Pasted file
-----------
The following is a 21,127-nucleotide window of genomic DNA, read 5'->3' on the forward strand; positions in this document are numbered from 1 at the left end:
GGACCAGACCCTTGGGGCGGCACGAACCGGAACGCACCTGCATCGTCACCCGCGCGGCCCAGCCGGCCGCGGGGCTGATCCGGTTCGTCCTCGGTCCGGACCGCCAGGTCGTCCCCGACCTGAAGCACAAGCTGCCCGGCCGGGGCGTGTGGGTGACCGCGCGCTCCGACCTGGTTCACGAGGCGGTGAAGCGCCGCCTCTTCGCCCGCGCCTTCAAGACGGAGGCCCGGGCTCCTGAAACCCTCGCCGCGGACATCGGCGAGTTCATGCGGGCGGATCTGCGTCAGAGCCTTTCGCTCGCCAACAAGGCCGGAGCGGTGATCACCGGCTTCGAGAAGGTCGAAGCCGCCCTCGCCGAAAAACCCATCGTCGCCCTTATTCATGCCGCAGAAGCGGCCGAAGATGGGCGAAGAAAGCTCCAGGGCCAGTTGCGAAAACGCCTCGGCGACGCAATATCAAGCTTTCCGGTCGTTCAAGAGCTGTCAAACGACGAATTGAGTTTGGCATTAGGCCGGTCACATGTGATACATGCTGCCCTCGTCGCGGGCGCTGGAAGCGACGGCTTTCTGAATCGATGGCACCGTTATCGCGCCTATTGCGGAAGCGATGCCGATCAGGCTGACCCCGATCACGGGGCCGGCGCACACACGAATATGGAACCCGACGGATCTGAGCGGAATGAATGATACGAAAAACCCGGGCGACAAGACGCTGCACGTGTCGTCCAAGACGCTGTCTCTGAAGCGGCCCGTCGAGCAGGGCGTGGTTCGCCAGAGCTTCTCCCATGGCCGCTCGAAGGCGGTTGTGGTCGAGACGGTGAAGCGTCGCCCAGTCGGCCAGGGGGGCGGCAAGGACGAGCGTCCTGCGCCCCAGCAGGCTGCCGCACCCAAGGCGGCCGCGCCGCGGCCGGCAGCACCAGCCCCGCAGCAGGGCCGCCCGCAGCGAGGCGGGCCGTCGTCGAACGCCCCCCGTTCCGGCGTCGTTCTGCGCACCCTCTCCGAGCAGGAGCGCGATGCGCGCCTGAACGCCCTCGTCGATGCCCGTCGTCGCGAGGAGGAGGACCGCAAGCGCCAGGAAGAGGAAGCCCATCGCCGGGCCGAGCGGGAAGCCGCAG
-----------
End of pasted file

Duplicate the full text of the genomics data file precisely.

The following is a 21,127-nucleotide window of genomic DNA, read 5'->3' on the forward strand; positions in this document are numbered from 1 at the left end:
GGACCAGACCCTTGGGGCGGCACGAACCGGAACGCACCTGCATCGTCACCCGCGCGGCCCAGCCGGCCGCGGGGCTGATCCGGTTCGTCCTCGGTCCGGACCGCCAGGTCGTCCCCGACCTGAAGCACAAGCTGCCCGGCCGGGGCGTGTGGGTGACCGCGCGCTCCGACCTGGTTCACGAGGCGGTGAAGCGCCGCCTCTTCGCCCGCGCCTTCAAGACGGAGGCCCGGGCTCCTGAAACCCTCGCCGCGGACATCGGCGAGTTCATGCGGGCGGATCTGCGTCAGAGCCTTTCGCTCGCCAACAAGGCCGGAGCGGTGATCACCGGCTTCGAGAAGGTCGAAGCCGCCCTCGCCGAAAAACCCATCGTCGCCCTTATTCATGCCGCAGAAGCGGCCGAAGATGGGCGAAGAAAGCTCCAGGGCCAGTTGCGAAAACGCCTCGGCGACGCAATATCAAGCTTTCCGGTCGTTCAAGAGCTGTCAAACGACGAATTGAGTTTGGCATTAGGCCGGTCACATGTGATACATGCTGCCCTCGTCGCGGGCGCTGGAAGCGACGGCTTTCTGAATCGATGGCACCGTTATCGCGCCTATTGCGGAAGCGATGCCGATCAGGCTGACCCCGATCACGGGGCCGGCGCACACACGAATATGGAACCCGACGGATCTGAGCGGAATGAATGATACGAAAAACCCGGGCGACAAGACGCTGCACGTGTCGTCCAAGACGCTGTCTCTGAAGCGGCCCGTCGAGCAGGGCGTGGTTCGCCAGAGCTTCTCCCATGGCCGCTCGAAGGCGGTTGTGGTCGAGACGGTGAAGCGTCGCCCAGTCGGCCAGGGGGGCGGCAAGGACGAGCGTCCTGCGCCCCAGCAGGCTGCCGCACCCAAGGCGGCCGCGCCGCGGCCGGCAGCACCAGCCCCGCAGCAGGGCCGCCCGCAGCGAGGCGGGCCGTCGTCGAACGCCCCCCGTTCCGGCGTCGTTCTGCGCACCCTCTCCGAGCAGGAGCGCGATGCGCGCCTGAACGCCCTCGTCGATGCCCGTCGTCGCGAGGAGGAGGACCGCAAGCGCCAGGAAGAGGAAGCCCATCGCCGGGCCGAGCGGGAAGCCGCAG